Ensembl’arts: celebrating the arts through three disciplines

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This page is also available in / Cette page est également disponible en: Francais (French)

Ensembl’arts was founded in 2013. It all started with the visual artist Avery Zhao and her husband, violinist Marc Djokic. They counted many dancers and choreographers among their friends. Bringing them together creatively was only natural.

Originally called Art Crush (which remains  the name of the main concert series), the organization changed to Ensembl’arts upon its registration as a nonprofit organization with charity status in 2020.

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It is a multidisciplinary group that specializes in performances that bring together dance, visual art and classical music – with classical music playing a special role. “Definitely, music is the time factor between everything,” says Zhao, Ensembl’arts artistic director, “because in the end, we are all interpreting one piece of music together.

“For people who would like to know more about us, the video presented by the Music and Beyond Festival in Ottawa offers a good example of what we do. It features a well-known piece for solo violin, Knee Play 2 by Philip Glass, interpreted through our usual trifecta of music, dance and live painting.”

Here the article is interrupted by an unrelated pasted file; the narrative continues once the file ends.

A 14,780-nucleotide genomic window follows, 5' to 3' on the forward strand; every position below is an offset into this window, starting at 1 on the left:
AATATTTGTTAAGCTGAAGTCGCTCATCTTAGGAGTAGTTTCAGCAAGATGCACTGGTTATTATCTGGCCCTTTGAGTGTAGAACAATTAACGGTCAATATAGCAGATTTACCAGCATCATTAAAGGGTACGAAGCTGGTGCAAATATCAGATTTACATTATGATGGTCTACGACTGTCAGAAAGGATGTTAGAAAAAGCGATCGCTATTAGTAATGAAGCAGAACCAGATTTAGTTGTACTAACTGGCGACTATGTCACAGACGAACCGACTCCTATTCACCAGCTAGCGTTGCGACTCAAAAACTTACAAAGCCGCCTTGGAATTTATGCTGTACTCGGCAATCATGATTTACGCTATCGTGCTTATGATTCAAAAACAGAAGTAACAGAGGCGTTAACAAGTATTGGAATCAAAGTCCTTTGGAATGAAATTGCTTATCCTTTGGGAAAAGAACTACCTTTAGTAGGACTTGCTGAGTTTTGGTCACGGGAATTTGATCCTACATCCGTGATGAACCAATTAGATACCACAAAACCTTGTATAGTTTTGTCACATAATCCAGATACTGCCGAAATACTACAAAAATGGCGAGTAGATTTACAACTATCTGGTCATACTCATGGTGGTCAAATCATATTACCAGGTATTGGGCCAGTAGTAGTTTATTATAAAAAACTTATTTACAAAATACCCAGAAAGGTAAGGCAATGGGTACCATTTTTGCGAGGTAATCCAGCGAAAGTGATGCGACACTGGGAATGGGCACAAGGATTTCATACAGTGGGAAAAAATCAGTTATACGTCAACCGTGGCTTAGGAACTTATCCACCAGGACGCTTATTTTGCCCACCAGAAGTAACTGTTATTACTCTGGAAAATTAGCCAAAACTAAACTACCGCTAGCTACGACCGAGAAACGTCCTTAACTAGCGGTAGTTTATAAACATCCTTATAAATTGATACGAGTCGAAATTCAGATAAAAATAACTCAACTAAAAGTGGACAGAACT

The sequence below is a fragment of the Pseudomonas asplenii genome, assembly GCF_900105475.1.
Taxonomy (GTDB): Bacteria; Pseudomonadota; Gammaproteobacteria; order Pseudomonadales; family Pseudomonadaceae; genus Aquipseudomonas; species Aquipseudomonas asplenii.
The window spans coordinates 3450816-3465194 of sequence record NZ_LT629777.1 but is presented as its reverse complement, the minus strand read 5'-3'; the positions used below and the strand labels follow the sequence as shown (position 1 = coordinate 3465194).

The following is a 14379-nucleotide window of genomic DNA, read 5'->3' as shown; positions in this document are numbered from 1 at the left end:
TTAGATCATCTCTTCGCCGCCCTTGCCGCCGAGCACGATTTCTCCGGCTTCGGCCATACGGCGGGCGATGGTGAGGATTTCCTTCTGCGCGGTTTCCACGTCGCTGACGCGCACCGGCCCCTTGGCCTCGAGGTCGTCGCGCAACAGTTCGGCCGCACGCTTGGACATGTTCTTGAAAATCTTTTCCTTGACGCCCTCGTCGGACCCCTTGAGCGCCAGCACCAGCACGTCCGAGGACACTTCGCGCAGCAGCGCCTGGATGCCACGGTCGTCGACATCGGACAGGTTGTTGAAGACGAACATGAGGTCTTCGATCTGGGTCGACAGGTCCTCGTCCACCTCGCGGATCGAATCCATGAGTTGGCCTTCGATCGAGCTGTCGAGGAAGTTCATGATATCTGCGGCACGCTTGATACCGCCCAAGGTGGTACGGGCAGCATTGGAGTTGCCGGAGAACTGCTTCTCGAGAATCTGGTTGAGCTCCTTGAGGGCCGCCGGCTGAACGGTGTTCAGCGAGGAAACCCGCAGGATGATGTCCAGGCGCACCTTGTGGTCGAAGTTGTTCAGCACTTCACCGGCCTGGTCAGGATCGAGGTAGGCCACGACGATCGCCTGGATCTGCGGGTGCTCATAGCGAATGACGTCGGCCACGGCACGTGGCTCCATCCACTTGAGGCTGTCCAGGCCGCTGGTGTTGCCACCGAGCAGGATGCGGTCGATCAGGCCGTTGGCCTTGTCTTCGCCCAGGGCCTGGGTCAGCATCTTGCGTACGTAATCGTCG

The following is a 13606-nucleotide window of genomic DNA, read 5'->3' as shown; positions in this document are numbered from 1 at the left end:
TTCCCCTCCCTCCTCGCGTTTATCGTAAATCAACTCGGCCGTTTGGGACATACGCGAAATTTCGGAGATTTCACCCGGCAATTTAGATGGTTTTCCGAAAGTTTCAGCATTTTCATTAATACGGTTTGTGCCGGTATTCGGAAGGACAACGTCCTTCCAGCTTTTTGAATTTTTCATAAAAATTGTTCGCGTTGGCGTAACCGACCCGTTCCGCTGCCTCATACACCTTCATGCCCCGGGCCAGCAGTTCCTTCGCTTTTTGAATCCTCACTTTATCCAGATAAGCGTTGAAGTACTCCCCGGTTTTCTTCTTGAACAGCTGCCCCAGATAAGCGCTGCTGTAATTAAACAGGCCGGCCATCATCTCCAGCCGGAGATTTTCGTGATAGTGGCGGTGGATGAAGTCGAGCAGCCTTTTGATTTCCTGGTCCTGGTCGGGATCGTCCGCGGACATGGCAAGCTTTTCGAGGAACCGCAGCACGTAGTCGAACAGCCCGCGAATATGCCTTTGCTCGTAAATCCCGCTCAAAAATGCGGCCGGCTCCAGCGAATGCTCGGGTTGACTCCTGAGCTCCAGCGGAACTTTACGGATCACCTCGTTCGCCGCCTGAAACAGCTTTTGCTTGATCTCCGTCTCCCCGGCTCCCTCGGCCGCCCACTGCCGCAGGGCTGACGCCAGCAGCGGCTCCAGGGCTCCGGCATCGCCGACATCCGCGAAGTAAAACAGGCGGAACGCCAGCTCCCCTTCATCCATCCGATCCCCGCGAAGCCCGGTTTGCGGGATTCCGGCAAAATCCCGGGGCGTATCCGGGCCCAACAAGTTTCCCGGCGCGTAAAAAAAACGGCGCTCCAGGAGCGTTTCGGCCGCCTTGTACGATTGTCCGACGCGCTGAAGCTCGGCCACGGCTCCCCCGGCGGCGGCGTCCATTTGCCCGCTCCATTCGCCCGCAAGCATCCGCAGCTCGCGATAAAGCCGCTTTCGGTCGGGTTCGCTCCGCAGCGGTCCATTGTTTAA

The choice of the music – if not contingent on what a presenter has in mind or on the input of a collaborating artistic director – will be the result of ongoing research the artists have been doing. Subsequently, they will try to reflect the spirit of the composition through the use of different materials or tools, and through specific painting techniques and choreography. 

“My role as a live-painting artist within Ensembl’arts is to reflect the music and the choreography in live time through the technique as well as the material I use,” Zhao says. “For example, I worked on a composition that was talking about a submarine, and because of that and of the way the music was written, I chose to use material such as steel and metal. 

“Even my gestures all depend on the piece performed and what we have created for it. We are aware of our movements – not to the extent that it dictates what we are doing, but we try to see how our use of spaces or how we communicate with the other artists on stage, influences the final result.”

Ensembl’arts vows to offer something different: an equal hierarchy of arts within an organization, where each of three disciplines has equal time and equal input in the final creation. “What we do will never replace the traditional classical music concert,” Zhao says. “But it fills a certain gap in the market and it is definitely a celebration of the arts.”


This page is also available in / Cette page est également disponible en: Francais (French)


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